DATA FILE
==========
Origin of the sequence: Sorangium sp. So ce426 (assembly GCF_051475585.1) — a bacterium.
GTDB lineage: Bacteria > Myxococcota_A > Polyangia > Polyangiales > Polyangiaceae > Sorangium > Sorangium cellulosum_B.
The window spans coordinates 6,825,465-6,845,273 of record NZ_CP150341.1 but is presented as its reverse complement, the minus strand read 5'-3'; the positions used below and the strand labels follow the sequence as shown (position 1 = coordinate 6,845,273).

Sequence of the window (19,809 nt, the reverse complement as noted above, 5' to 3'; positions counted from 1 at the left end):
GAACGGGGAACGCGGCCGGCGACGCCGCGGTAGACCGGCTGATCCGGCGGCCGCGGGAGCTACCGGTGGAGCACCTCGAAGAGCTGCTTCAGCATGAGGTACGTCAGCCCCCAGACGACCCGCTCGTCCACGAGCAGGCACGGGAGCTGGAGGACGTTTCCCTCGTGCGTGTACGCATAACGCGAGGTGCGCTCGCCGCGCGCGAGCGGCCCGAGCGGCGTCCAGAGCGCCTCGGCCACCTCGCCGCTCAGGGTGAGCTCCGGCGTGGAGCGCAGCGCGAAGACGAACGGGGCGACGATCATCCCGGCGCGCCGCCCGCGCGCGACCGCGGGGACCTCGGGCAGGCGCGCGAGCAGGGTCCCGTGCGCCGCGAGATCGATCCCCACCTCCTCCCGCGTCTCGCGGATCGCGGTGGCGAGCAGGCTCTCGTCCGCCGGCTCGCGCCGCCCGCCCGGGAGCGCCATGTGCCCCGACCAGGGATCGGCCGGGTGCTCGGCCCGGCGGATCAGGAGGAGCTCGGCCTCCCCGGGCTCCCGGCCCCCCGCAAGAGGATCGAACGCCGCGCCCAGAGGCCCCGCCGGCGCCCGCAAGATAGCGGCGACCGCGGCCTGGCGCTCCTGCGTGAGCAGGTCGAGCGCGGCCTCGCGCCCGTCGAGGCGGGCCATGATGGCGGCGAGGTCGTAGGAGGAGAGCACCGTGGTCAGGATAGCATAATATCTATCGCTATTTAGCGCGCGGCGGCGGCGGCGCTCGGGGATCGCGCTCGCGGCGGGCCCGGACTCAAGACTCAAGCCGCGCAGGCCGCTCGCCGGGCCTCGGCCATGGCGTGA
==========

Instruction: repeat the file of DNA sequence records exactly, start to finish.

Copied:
Origin of the sequence: Sorangium sp. So ce426 (assembly GCF_051475585.1) — a bacterium.
GTDB lineage: Bacteria > Myxococcota_A > Polyangia > Polyangiales > Polyangiaceae > Sorangium > Sorangium cellulosum_B.
The window spans coordinates 6,825,465-6,845,273 of record NZ_CP150341.1 but is presented as its reverse complement, the minus strand read 5'-3'; the positions used below and the strand labels follow the sequence as shown (position 1 = coordinate 6,845,273).

Sequence of the window (19,809 nt, the reverse complement as noted above, 5' to 3'; positions counted from 1 at the left end):
GAACGGGGAACGCGGCCGGCGACGCCGCGGTAGACCGGCTGATCCGGCGGCCGCGGGAGCTACCGGTGGAGCACCTCGAAGAGCTGCTTCAGCATGAGGTACGTCAGCCCCCAGACGACCCGCTCGTCCACGAGCAGGCACGGGAGCTGGAGGACGTTTCCCTCGTGCGTGTACGCATAACGCGAGGTGCGCTCGCCGCGCGCGAGCGGCCCGAGCGGCGTCCAGAGCGCCTCGGCCACCTCGCCGCTCAGGGTGAGCTCCGGCGTGGAGCGCAGCGCGAAGACGAACGGGGCGACGATCATCCCGGCGCGCCGCCCGCGCGCGACCGCGGGGACCTCGGGCAGGCGCGCGAGCAGGGTCCCGTGCGCCGCGAGATCGATCCCCACCTCCTCCCGCGTCTCGCGGATCGCGGTGGCGAGCAGGCTCTCGTCCGCCGGCTCGCGCCGCCCGCCCGGGAGCGCCATGTGCCCCGACCAGGGATCGGCCGGGTGCTCGGCCCGGCGGATCAGGAGGAGCTCGGCCTCCCCGGGCTCCCGGCCCCCCGCAAGAGGATCGAACGCCGCGCCCAGAGGCCCCGCCGGCGCCCGCAAGATAGCGGCGACCGCGGCCTGGCGCTCCTGCGTGAGCAGGTCGAGCGCGGCCTCGCGCCCGTCGAGGCGGGCCATGATGGCGGCGAGGTCGTAGGAGGAGAGCACCGTGGTCAGGATAGCATAATATCTATCGCTATTTAGCGCGCGGCGGCGGCGGCGCTCGGGGATCGCGCTCGCGGCGGGCCCGGACTCAAGACTCAAGCCGCGCAGGCCGCTCGCCGGGCCTCGGCCATGGCGTGA